Due to the media blackout few heard it but by 20 September they will.

The importance of education

“Education has become more important than ever. All around the world, the incomes of the well-educated are rising rapidly while the incomes of uneducated people are stagnating.
What matters now are your intellectual and social abilities, both of which can be greatly improved by a good education.”

What is wrong with New Zealand education?

"The difference between our best students and our worst is the biggest in the OECD. Our average is average only because our best are very good. Our underperforming students are doing really badly. About 15% leave school almost illiterate.” The Letter would add not only are the uneducated unemployable as the disturbing levels of youth unemployment signifies but our uneducated young adults are unable to do any task involving literacy. The country has a growing problem of unlicensed drivers who cannot pass the new driver’s license. We need to improve education standards or soon or later we are all going to be literally met them in a crash."

Why are so many schools failing?

If a state school fails to provide educations that satisfy the parents of their pupils, it will not shut down…it is likely to attract extra government funding. In the private sector, resources flow into success; in the public sector they flow into failure.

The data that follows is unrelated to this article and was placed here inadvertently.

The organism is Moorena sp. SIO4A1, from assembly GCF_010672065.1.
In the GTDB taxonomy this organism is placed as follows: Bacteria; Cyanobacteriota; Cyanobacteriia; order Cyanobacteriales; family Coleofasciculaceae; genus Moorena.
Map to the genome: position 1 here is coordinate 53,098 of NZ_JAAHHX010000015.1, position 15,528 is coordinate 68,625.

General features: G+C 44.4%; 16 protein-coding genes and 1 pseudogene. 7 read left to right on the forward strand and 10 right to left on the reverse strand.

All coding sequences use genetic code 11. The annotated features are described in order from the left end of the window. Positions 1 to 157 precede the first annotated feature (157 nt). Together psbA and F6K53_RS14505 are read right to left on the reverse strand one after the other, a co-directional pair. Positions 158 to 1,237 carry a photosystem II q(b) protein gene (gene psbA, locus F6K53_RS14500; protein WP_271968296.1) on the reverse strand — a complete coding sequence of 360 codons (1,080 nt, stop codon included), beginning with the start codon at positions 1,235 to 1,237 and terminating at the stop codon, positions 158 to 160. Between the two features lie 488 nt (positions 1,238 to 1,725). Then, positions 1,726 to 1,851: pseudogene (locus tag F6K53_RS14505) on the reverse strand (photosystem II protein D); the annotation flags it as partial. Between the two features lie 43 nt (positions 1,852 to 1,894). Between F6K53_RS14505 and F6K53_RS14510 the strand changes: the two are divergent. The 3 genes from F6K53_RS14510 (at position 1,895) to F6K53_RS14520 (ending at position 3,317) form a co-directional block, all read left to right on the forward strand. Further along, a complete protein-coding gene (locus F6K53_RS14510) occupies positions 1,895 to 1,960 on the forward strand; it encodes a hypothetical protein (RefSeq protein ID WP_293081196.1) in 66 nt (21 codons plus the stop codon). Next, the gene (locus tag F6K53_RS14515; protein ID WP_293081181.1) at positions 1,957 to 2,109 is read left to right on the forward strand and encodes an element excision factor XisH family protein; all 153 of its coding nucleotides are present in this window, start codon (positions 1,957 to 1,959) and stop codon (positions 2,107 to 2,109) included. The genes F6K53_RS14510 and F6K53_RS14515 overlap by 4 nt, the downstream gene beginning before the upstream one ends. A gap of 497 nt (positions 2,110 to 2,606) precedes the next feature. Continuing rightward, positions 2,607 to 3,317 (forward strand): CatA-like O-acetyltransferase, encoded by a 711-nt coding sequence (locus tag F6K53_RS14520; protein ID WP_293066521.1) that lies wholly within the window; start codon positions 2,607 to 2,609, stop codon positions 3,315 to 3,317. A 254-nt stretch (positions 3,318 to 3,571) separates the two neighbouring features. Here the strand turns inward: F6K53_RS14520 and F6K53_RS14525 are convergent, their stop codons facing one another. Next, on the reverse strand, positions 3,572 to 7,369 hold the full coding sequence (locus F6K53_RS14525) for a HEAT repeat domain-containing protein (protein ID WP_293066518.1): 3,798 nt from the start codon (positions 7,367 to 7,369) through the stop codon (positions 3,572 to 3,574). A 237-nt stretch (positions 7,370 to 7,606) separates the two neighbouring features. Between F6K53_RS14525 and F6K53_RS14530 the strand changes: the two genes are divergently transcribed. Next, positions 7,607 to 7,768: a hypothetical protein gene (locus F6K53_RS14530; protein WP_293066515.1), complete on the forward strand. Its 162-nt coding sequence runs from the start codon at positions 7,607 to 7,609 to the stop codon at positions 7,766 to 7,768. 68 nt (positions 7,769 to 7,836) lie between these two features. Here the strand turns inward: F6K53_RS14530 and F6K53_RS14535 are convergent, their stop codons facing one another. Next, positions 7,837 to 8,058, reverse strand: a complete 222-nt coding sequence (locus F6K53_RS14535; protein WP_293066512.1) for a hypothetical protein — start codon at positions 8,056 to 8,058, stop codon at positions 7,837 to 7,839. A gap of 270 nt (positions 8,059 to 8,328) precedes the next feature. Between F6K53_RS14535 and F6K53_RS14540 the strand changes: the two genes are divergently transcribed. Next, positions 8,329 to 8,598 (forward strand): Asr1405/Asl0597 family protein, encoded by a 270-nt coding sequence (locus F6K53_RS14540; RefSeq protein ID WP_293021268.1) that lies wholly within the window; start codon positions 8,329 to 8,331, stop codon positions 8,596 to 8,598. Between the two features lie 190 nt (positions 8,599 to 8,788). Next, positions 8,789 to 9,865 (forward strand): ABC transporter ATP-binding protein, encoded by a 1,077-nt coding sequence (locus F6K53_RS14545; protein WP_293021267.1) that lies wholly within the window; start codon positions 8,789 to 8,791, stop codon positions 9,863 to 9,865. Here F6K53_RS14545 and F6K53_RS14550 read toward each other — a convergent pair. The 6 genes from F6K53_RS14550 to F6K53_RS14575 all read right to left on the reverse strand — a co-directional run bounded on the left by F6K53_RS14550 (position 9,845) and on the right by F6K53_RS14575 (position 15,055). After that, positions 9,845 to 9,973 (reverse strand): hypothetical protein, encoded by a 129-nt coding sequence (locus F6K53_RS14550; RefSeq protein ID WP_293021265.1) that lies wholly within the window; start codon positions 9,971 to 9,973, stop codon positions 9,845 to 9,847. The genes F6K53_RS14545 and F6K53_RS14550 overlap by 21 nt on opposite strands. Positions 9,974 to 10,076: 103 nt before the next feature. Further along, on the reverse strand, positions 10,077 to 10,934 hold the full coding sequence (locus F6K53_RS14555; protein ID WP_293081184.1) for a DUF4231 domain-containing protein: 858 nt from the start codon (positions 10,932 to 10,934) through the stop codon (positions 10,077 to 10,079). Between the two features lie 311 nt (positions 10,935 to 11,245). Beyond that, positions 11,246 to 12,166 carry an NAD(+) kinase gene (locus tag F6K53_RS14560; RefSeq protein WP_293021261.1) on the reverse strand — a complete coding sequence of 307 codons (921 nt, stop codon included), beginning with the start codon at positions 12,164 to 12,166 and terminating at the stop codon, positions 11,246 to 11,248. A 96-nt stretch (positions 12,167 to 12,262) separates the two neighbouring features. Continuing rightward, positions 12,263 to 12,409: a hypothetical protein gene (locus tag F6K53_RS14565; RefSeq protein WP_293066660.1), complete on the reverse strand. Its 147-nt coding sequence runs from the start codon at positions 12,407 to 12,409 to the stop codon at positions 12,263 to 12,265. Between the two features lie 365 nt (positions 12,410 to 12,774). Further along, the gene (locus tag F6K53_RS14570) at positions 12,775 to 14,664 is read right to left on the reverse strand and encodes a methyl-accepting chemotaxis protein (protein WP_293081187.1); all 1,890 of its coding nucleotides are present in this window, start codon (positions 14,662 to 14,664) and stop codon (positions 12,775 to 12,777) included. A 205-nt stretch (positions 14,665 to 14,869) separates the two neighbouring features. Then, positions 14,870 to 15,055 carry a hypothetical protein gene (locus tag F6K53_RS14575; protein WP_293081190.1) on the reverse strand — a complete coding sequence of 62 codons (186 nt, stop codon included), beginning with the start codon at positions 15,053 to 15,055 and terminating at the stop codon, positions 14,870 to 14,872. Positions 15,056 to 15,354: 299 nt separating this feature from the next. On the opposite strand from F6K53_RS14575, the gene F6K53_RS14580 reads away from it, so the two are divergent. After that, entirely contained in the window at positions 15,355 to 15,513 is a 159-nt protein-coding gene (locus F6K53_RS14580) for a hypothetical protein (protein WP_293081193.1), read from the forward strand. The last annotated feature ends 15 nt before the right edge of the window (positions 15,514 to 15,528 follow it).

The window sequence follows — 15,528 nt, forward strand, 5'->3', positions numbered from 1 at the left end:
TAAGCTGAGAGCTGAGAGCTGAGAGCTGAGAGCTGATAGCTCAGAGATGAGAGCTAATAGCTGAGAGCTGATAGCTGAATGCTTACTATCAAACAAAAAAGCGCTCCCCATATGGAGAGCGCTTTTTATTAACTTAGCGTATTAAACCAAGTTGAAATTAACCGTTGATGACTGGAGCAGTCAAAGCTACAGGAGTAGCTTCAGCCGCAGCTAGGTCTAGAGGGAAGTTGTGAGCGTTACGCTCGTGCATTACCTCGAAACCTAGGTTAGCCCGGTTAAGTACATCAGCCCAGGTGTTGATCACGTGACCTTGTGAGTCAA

When market competition is replaced with state supplied goods and services, consumers’ preferences do not determine what gets offered. We get a standardized, one-size-fits-all educational model.
And, as always with one-size-fits all models, state education in New Zealand now fits only a few children.
As a recent Economist Magazine survey showed, charter schools in America clearly outperform state schools.
In New Zealand, Nick Hyde’s Vanguard Academy and Alwyn Poole’s South Auckland Middle School, for examples, are showing what committed and creative principals can do to lift standards.

ACT’s education policy for 2014

“With Partnership Schools, we have already made a step in the right direction.
Most importantly, their funding depends on how many students they attract. Their fortunes depend on the decisions of their pupils’ parents.
The answer is to give all state schools the option of become partnership schools. School boards should be allowed to opt out of control by the Ministry of Education, and be bulk-funded according to the number of students they can attract.
This policy entails no additional government spending.
Just more freedom for teachers to adapt their methods to their students.
More freedom for schools to innovate.
More choice for parents and students.”

ACT has the best leader

“When I took over the leadership of ACT, some commentators portrayed me as a new captain on the Titanic after it had been holed by an iceberg. ACT is not a ship. It is a torch for an idea. I am proud to have picked up that torch. For the idea is the most powerful idea, the most beautiful idea in the history of human affairs. It is the idea of freedom.”
The full speech which is the best given by any politician this year is on www.act.org.nz

ends